Familiar Faces in Ireland

Posted on
Oct 10, 2012
Posted in: Random Musings

I realize that one of the most important parts of travel is embracing the unknown. We travel to strange lands and discover what is different and foreign to us, and our minds and hearts are opened.

I understand this, I really and truly do. And yet, there is something incredibly wonderful about finding the familiar in far-off lands. We encountered it during our Ireland trip, and it felt like we were somehow cheating – yes, we were traveling, but we were surrounded by friends.

Or maybe WE surrounded them.

We went to a wedding in a part of the world we’d never been to before, and sat at a table full of people we’ve known for years.

We planned it like that; it shouldn’t have been that much of a surprise. We would be flying in from Seattle, they were all based in London – we’d meet at Heathrow, and fly to Belfast together. There was an email thread of no less than 50 messages back and forth between the six of us, outlining the details.

And yet, seeing them all, sitting around a table at a cafe in Terminal 1, cheering at the sight of us (jet lagged, bedraggled, somewhat delirious us), was nothing short of surprising.

I’ve heard it said that flying first class is when you know you’ve made it in the world, but that’s a load of crap. You’ve made it in the world when you can travel halfway across it and immediately squish yourself into a restaurant booth full of people you know, love, and occasionally wish to strangle with whatever object you find handy. Trust me: nothing will make you feel more like a rock star.

From there we went to Belfast, the lot of us. We were those people you see on planes – the ones I usually roll my eyes at, because I am annoyed at their fortune, their downright cheeriness,  to not be entirely surrounded by strangers. They call to each other in a stage whisper across the rows, they carry one another’s bags, they engage in endless banter from their seats: What have you been up to? How are the kids? Since when did you start drinking diet Coke?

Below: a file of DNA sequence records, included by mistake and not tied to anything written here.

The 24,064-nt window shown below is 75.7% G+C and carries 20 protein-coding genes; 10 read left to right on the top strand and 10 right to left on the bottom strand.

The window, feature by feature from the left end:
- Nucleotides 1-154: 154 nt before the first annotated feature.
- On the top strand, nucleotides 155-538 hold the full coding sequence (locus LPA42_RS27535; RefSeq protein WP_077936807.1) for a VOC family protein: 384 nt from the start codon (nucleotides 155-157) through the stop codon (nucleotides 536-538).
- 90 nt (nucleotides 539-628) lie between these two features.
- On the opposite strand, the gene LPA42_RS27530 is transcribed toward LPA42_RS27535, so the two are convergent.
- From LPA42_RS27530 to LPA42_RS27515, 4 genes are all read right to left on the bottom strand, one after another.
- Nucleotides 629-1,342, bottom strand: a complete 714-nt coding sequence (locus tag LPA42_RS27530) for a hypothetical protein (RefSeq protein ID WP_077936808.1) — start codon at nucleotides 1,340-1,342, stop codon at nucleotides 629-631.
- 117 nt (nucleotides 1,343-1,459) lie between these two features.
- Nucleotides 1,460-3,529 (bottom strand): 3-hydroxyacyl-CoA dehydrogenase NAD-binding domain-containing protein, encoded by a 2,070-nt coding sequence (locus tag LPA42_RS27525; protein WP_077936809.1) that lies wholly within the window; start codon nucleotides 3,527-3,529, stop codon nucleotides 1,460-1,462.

When I fly alone, I shake my head at group travelers, thinking there is nothing more pedestrian, more banal, more prosaic.

“To travel alone is to be fearless,” I mutter (or some such haughty-sounding quote that I’ve recently come up with and deemed brilliant), as I struggle to reclaim some of the real estate on my arm rest from the usurper sitting next to me.

But when was one of those people traveling in a group? It was simply delightful.

Together, we drove to the church where the ceremony took place, getting lost in the process.

On the steps out front, there was one more familiar face.

Except it was happier than I ever remembered seeing it before.

We took up one long pew, and having grown up Catholic, I was the only one in our little clique who knew precisely what was going on.

“Are you going up there to get one of those Jesus nachos?” Stephen asked me, when he saw the guests lining up for communion.

“No,” I hissed.

“Why not?”

I explained that I wasn’t all that good a Catholic, whispering so as not to disturb the Almighty in his own home.

With my lovely Jewish husband.

Unlike so many of my travels, which have me exploring a city on my own, these were shared memories: the bride passing by, lovely and smiling and twinkly-eyed …

And really, can you blame her?

The road to the reception, which was so winding and twisted that I had to ask Jon to stop so that I could deposit my breakfast on the pavement. Stephen consequently nick-naming me “Pukey” (and I, in reply, saying a bunch of unfavorable things about his close relations).

Later, he took this photo of himself on my camera.


The cottage that we rented for the weekend, already stocked with tea and toast by the thoughtful new missus.

That sad realization that life was taking us in different directions, and we likely wouldn’t all be in the same place at the same time ever again.

The lot of us looking – if you’ll permit me to say this – pretty damn great. May we always remember how young and gorgeous we were that night, and not how tired and hungover we felt the next day.

Lisa named them “Team Handsome.” And yes, we all took the same photos.

I had the privilege of being sandwiched between two stunning blondes. This must be how Hugh Hefner feels on a slow night.

Whatever the hell is going on here:

And here:

We did it all together, until the jet lag caught up with us Americans. And like Fitzgerald, we left our napkins and empty glasses and a bit of the past on the table, and went into the night together, just Rand and I. Hand in hand, we walked the dark road to the cottage the six of us had rented for the weekend.

But only when I heard the rest come in, sometime around three a.m., clumsily bumping into things and yelling obscenities in hushed whispers, did I fall asleep. Only then was our evening truly done.

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